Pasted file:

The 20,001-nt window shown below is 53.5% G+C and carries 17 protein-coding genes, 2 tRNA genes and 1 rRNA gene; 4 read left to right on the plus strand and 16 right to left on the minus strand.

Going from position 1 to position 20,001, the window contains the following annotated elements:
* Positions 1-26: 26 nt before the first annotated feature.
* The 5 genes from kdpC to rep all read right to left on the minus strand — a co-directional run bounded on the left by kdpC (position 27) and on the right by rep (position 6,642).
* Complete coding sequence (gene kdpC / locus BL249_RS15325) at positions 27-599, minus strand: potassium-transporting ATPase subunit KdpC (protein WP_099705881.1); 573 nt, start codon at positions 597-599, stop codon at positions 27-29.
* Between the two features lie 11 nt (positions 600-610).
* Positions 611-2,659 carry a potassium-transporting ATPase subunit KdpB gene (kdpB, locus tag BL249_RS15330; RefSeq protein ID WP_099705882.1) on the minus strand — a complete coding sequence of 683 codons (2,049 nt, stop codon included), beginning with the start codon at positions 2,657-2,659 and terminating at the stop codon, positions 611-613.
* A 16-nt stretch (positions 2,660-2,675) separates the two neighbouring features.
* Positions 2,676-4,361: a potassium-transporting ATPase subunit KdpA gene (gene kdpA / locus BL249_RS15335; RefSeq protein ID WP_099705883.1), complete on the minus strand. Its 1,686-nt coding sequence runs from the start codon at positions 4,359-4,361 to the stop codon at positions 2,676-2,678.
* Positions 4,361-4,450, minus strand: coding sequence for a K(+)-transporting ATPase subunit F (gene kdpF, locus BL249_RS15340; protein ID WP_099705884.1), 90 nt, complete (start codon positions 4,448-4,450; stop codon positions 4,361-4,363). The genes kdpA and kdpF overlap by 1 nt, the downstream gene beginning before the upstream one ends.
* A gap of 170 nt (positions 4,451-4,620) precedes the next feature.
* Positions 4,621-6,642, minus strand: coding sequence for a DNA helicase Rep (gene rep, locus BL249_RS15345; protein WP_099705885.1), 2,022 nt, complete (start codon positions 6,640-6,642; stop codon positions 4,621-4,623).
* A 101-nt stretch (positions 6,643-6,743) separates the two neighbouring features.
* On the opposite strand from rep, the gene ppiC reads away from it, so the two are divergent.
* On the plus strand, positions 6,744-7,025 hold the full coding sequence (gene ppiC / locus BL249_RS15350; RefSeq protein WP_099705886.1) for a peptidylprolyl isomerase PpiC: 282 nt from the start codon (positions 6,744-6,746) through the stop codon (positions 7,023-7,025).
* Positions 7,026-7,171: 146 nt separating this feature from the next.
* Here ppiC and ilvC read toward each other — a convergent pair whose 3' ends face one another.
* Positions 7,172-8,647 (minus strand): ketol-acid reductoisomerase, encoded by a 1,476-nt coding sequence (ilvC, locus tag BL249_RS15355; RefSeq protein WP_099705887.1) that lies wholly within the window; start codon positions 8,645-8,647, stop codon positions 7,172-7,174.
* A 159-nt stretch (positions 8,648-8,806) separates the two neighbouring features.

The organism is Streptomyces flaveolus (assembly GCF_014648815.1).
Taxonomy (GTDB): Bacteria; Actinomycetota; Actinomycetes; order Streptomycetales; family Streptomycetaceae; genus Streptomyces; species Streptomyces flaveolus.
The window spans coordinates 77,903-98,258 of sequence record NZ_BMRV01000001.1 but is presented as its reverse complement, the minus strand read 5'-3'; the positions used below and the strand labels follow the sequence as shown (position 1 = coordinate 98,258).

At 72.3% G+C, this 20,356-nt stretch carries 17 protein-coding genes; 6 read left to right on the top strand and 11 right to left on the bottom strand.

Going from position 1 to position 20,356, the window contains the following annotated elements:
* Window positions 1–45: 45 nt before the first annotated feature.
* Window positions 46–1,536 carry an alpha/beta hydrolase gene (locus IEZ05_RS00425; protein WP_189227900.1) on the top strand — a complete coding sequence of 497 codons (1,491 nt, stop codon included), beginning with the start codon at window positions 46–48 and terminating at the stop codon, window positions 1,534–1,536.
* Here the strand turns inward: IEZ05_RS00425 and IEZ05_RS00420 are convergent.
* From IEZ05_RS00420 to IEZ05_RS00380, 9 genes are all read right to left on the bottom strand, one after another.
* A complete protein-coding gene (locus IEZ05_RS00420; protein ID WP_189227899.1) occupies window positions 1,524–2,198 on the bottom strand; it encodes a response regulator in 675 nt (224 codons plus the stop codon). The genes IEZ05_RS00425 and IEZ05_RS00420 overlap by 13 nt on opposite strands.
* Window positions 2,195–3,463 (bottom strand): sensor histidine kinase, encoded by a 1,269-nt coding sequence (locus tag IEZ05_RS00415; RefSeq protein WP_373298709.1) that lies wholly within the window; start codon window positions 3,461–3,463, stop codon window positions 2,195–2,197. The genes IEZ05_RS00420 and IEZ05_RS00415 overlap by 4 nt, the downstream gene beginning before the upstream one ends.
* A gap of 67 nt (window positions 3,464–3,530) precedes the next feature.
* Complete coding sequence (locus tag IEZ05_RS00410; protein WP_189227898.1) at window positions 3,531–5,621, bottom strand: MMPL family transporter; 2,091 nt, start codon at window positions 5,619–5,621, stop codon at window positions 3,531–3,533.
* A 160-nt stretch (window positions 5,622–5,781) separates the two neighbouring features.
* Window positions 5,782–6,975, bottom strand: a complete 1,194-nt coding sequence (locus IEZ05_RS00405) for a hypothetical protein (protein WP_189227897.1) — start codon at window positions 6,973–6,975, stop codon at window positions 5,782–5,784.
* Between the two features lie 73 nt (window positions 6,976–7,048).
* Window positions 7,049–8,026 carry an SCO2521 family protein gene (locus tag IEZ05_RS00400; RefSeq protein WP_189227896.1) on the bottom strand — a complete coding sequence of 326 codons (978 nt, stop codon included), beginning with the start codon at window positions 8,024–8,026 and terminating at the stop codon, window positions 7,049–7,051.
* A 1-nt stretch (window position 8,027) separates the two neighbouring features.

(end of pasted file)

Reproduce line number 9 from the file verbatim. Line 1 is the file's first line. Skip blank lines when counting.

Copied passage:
* Positions 2,676-4,361: a potassium-transporting ATPase subunit KdpA gene (gene kdpA / locus BL249_RS15335; RefSeq protein ID WP_099705883.1), complete on the minus strand. Its 1,686-nt coding sequence runs from the start codon at positions 4,359-4,361 to the stop codon at positions 2,676-2,678.